Ann, I still think perfect rhymes can be perfect in all ways--that is, they don't need to be of the trite boy/toy, girl/curl variety.
I agree with this. Perfect / strict rhymes can be just ... perfect, if those are the exact words needed. Otherwise, they're not. I should clarify my statement. I don't strictly avoid them at all costs. I try to avoid the trite ones. The expected ones. If I can say it a better way, I will.
But the standards for publishable rhymed poetry seem so high. The editors of Mused Literary Review, describe the perfect rhymed poem as a "finished, polished granite sculpture". They describe any flaw or bump as a "lovely sculpture that has a giant pink band-aid stuck on its nose". No tolerance for near rhymes or imperfect meter.
I guess I (nor any of my cowboy poet comrades) won't be writing for Mused Literary Review. As my cowboy poet mentor said to me an hour ago, "I don't travel in them circles."

Baxter Black is one of my favourites. :D
Last edited by Anja on Mon May 18, 2015 1:40 pm, edited 1 time in total.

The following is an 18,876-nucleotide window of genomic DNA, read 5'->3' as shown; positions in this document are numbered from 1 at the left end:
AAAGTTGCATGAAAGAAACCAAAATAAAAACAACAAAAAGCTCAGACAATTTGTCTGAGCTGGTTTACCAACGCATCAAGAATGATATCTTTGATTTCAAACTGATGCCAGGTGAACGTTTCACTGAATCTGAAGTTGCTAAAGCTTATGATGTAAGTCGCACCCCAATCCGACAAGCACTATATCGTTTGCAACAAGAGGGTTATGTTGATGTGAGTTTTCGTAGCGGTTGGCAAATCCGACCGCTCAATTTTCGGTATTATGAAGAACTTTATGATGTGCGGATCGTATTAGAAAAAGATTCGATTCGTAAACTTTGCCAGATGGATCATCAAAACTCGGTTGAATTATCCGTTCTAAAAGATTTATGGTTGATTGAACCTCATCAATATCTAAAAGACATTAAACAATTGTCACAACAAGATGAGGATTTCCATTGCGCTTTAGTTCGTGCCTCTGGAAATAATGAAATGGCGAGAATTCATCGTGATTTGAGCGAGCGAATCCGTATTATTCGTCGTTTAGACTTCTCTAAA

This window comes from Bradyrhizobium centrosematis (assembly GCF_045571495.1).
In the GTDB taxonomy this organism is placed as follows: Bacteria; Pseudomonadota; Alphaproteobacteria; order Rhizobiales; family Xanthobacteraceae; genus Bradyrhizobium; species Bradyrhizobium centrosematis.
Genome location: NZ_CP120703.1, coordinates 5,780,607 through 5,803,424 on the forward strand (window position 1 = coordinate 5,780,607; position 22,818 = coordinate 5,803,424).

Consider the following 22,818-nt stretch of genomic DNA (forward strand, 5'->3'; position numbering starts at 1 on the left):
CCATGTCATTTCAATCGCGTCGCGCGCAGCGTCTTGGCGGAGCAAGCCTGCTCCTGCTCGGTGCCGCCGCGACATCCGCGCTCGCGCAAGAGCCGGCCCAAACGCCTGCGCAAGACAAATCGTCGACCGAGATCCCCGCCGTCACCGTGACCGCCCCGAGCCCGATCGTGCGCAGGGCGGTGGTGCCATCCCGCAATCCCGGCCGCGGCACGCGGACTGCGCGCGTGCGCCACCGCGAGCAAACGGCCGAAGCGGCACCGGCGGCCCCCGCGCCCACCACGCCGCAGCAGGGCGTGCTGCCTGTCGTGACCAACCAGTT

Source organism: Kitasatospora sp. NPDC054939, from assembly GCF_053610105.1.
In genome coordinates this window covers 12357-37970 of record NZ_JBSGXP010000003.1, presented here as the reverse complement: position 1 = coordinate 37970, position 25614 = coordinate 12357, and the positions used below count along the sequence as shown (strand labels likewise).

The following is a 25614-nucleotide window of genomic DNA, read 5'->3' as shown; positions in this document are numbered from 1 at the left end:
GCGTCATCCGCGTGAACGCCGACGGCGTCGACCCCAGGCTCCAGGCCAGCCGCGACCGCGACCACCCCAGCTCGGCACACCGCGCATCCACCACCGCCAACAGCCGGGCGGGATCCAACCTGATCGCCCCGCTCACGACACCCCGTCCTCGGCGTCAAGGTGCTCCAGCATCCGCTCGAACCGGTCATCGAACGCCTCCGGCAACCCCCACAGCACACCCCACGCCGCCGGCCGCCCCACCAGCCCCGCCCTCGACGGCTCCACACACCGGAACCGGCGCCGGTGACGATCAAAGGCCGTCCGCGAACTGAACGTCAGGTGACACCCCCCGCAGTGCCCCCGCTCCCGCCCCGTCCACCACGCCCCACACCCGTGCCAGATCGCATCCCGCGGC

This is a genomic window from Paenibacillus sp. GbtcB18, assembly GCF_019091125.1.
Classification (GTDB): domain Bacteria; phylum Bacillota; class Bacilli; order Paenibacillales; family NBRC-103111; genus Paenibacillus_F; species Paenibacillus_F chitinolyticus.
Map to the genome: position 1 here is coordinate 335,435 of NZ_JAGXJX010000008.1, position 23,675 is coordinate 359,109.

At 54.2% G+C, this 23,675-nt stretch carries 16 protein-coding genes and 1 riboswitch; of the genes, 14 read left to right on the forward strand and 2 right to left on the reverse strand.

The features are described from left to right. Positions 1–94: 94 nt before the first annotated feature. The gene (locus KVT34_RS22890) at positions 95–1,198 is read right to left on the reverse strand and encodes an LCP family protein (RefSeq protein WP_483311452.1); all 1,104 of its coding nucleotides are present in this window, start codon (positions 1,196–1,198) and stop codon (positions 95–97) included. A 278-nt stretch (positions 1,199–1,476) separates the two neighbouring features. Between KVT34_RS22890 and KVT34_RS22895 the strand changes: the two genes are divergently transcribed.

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Re: Be a Better Writer--SLANT RHYME

Post by Anja » Mon May 18, 2015 1:31 pm

glorybee wrote:
Could you give us a snippet of cowboy poetry, please?
Mine? If not, here's part of an old classic by S. Omar Barker
"Purt Near!"

They called him "Purt Near Perkins,"
for unless the booger lied,
He'd purt near done most everything
that he had ever tried.
He'd purt near been a preacher
and he'd purt near roped a bear;
He'd met up with Comanches once
and purt near lost his hair.
He'd purt near wed an heiress
who had money by the keg,
He'd purt near had the measles,
and he'd purt near broke his leg.
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Re: Be a Better Writer--SLANT RHYME

Post by swfdoc1 » Mon May 18, 2015 6:36 pm

Cinnamon Bear wrote:But the standards for publishable rhymed poetry seem so high. The editors of Mused Literary Review, describe the perfect rhymed poem as a "finished, polished granite sculpture". They describe any flaw or bump as a "lovely sculpture that has a giant pink band-aid stuck on its nose". No tolerance for near rhymes or imperfect meter.
I think you are misreading the Mused Literary Review. The words you quote ARE on its website, but not in the context you mentioned. The sculpture metaphor/simile deals with adding in fluff words to get a meter perfect, not with either rhyme or with any other aspect of rhythm.